It is the rule in this state that, where there is a voluntary gift from a parent to a child, it is presumed, in the absence of evidence to the contrary, to be an advancement, chargeable against the child's share in the estate of the parent who dies intestate. Section 12029, Code of 1924; Burton v. Baldwin,61 Iowa 283; McMahill v. McMahill, 69 Iowa 115; Phillips v.Phillips, 90, Iowa 541; Finch v. Garrett, 102 Iowa 381; Bissellv. Bissell, 120 Iowa 127; Calhoun v. Taylor, 178 Iowa 56; Bash v.Bash, 182 Iowa 55; Thompson v. Ohl, 187 Iowa 654; Murphy v.Callan, 199 Iowa 216; In re Estate of Francis, 204 Iowa 1237. In such a case the intention of the donor at the time of the transfer must govern, as to whether the conveyance of property shall be deemed an advancement or an absolute gift. Ellis v.Newell, 120 Iowa 71; Calhoun v. Taylor, supra; Murphy v. Callan, supra.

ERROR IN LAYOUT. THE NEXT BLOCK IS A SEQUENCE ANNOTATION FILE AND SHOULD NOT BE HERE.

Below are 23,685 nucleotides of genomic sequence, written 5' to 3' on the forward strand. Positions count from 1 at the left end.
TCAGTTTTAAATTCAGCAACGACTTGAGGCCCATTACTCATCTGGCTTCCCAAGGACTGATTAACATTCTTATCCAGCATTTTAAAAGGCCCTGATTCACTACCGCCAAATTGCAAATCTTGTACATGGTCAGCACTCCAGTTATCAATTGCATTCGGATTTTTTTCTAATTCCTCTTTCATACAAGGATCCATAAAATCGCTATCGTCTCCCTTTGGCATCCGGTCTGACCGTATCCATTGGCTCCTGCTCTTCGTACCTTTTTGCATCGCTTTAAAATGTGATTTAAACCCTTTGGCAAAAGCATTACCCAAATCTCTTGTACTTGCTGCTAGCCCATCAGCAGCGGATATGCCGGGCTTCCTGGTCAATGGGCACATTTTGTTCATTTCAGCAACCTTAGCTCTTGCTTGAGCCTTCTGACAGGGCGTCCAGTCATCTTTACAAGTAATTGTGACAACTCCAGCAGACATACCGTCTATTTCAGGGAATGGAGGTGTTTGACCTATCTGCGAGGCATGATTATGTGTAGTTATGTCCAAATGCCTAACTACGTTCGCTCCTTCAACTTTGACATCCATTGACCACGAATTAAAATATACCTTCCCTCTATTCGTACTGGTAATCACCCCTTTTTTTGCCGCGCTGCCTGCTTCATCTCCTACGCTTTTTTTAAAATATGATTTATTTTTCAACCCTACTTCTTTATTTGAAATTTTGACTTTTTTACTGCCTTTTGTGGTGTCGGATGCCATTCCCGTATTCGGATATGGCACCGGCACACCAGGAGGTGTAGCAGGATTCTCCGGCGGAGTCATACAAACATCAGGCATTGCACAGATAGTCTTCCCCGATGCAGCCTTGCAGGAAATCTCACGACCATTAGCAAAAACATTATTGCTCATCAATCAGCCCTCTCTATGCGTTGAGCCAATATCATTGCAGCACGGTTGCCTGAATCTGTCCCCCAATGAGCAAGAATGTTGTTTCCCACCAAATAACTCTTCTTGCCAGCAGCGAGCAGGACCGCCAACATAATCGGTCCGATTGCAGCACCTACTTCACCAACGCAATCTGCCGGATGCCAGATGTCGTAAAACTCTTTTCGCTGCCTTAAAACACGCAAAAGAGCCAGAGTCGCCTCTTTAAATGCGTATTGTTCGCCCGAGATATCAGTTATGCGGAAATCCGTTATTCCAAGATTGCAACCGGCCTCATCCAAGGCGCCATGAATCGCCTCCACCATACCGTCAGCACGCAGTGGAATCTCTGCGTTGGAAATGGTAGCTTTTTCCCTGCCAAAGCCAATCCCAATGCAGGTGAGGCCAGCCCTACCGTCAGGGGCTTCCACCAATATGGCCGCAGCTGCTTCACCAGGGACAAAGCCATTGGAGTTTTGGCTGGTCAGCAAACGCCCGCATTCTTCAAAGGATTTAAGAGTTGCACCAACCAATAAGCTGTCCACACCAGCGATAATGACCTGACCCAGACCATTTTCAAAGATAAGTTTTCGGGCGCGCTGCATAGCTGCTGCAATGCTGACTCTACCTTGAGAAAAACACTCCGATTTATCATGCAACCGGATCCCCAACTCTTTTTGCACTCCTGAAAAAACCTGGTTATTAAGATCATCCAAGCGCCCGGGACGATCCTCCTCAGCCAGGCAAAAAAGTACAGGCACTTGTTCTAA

It is also a well recognized rule that, where land is conveyed by a parent to a child, and a consideration is paid for said conveyance, if it appears that there is a large and apparent difference between the consideration so paid and the actual value of the land at the time of the conveyance, then the transfer is to be regarded as voluntary to the extent of the difference between the amount paid and the value of the land, and such difference will be presumed to be an advancement. Strong v.Lawrence, 58 Iowa 55; Fuller v. Griffith, 91 Iowa 632; Mossestadv. Gunderson, 140 Iowa 290; Murphy v. Callan, supra, and cases therein cited.